With a large preponderance of wooden houses, often built close together, and a lack of reticulated water, fire was a constant risk in Brisbane’s suburbs. A typical example was a fire that occurred in October 1887.
Anne and Samuel Hunt, both almost 40 years old, arrived in Brisbane in early 1886 on board the “Duke of Buckingham”. With them were their 6 children, aged between 11 and 18. Things got off to a bad start when Sam got into a fight with the warden of the immigration depot the day the family arrived. It seems it was customary for men to be separated from their families for the night. A scuffle ensued when Sam refused to move to the unmarried men’s quarters and he was fined £1 by the court.
Sam found work in his trade of painter and polisher and the couple borrowed from a building society to purchase a small 4 roomed cottage on Baynes Street, off Hampstead Road. Scarcely 4 months after they arrived, Anne died, leaving Sam and his older children to look after the family. His eldest daughter Anne married in 1887, leaving six of the family living on the tiny house.
On a Sunday evening in early October, the family went to bed early, but Sam had trouble sleeping as he had been unwell. He was also kept awake by the rats that had infested the house, along with numerous others in the street. He had kept a kerosene lamp alight in the bedroom to discourage them. At around midnight Sam spotted a rat running along the wall studding and in attempting to hit it, knocked over the lamp.
The ensuing fire quickly spread through the house. The family struggled to carry out their most precious possession, a large harmonium or pump organ, and were left with only the clothes they were wearing and a few other small items. Sam managed to grab a few mementos of his wife.
Neighbours tried to assist by throwing buckets and pans of water on the house and when the Fire Brigade arrived, they tried using a hand pump, all to no avail. The house was razed to the ground. There was limited reticulation of water in Highgate Hill at that stage and the pressure was very low. In any event, it had yet to reach Baynes Street.
The neighbours would have been highly concerned, as the houses in the street were mostly only around a metre apart. It was only the still conditions of the night that prevent a spread of the fire that would have destroyed most of the houses on that side of the street.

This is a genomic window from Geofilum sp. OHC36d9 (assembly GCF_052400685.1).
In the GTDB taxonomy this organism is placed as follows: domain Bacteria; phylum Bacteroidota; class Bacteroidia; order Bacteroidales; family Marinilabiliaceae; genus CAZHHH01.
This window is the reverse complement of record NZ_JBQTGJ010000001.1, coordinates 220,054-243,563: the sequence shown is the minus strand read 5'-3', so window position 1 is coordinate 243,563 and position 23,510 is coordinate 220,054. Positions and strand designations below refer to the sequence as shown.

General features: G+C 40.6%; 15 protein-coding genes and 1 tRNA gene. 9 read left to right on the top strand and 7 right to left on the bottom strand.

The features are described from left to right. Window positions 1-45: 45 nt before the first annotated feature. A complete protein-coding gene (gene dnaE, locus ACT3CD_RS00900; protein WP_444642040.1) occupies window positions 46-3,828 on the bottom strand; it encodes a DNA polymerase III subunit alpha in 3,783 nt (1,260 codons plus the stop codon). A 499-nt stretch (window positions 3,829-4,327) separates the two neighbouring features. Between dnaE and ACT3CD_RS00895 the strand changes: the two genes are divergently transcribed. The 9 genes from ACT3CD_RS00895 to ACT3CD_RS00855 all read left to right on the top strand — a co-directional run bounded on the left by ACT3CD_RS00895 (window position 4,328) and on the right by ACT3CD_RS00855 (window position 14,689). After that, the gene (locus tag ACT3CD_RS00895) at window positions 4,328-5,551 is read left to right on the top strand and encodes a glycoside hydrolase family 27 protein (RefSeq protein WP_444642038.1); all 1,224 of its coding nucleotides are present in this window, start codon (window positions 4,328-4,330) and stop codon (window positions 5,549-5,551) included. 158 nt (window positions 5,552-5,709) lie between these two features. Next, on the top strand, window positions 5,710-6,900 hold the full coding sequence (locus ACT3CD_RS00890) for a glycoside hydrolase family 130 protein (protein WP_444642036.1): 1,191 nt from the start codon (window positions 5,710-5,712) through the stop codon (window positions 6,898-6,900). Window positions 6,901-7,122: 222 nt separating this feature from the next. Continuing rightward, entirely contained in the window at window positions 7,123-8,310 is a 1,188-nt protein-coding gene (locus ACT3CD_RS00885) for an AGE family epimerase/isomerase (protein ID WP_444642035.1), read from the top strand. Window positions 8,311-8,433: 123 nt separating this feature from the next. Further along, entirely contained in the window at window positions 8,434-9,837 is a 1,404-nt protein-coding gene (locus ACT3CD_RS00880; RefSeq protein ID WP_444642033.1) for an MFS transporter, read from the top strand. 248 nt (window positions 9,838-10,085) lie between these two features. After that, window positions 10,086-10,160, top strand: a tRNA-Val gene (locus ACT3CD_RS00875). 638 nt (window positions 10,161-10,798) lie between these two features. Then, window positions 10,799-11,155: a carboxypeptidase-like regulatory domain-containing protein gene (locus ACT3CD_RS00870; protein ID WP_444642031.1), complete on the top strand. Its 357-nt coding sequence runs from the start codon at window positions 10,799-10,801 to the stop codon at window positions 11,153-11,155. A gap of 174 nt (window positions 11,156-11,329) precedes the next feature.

Town water supply was gradually extended around Highgate Hill from 1888 when the reservoir on Gladstone Road near Hazelwood Street was established. This is a subject of another post on this blog, Highgate Hill Reservoir 1889.
Despite this, house fires frequently got out of control. A spectacular example occurred in 1893, when the large residence of saw miller Abraham Luya, later mayor of South Brisbane, was burnt to the ground. Once again accidental igniting of kerosene caused the fire. The house featured a tower which acted as a flue, speeding the spread of the fire. The neighbouring house on Gladstone Road, belonging to photographer Poul Poulsen, narrowly escaped catching fire with the paint on its outside walls scorched.
The fire brigade was summoned by sending a message to nearby Webster’s Bakery which had a telephone. Telephones were yet to become common, as described in my post From Telegraph To Telephone.
In the 1880s, home lighting was by means of candles and kerosene oil lamps. Gas reticulation slowly spread across Highgate Hill following the establishment of the South Brisbane Gas Works in 1886. This greatly reduced the risk of fire. A further step was avoidance of very small building blocks and subsequent close proximity of houses, after the passing of the Undue Subdivision of Land Prevention Act in 1885.
The construction of the electricity distribution network took place over the period roughly from 1919 until the late 1920s and homes slowly converted from gas light to electric. However at least one home in Highgate Hill still lacked gas and electricity as late as 1953.
Baynes Street, where the fire occurred, was named after the Baynes family who were prominent Brisbane butchers. One of the family lived nearby, as described in another post in this blog, A Strawberry Afternoon Tea Highgate Hill 1905 .
3 thoughts on “Rat Causes Fire on Highgate Hill”
Great post Paul.. Very interesting!
Will look forward to receiving more..
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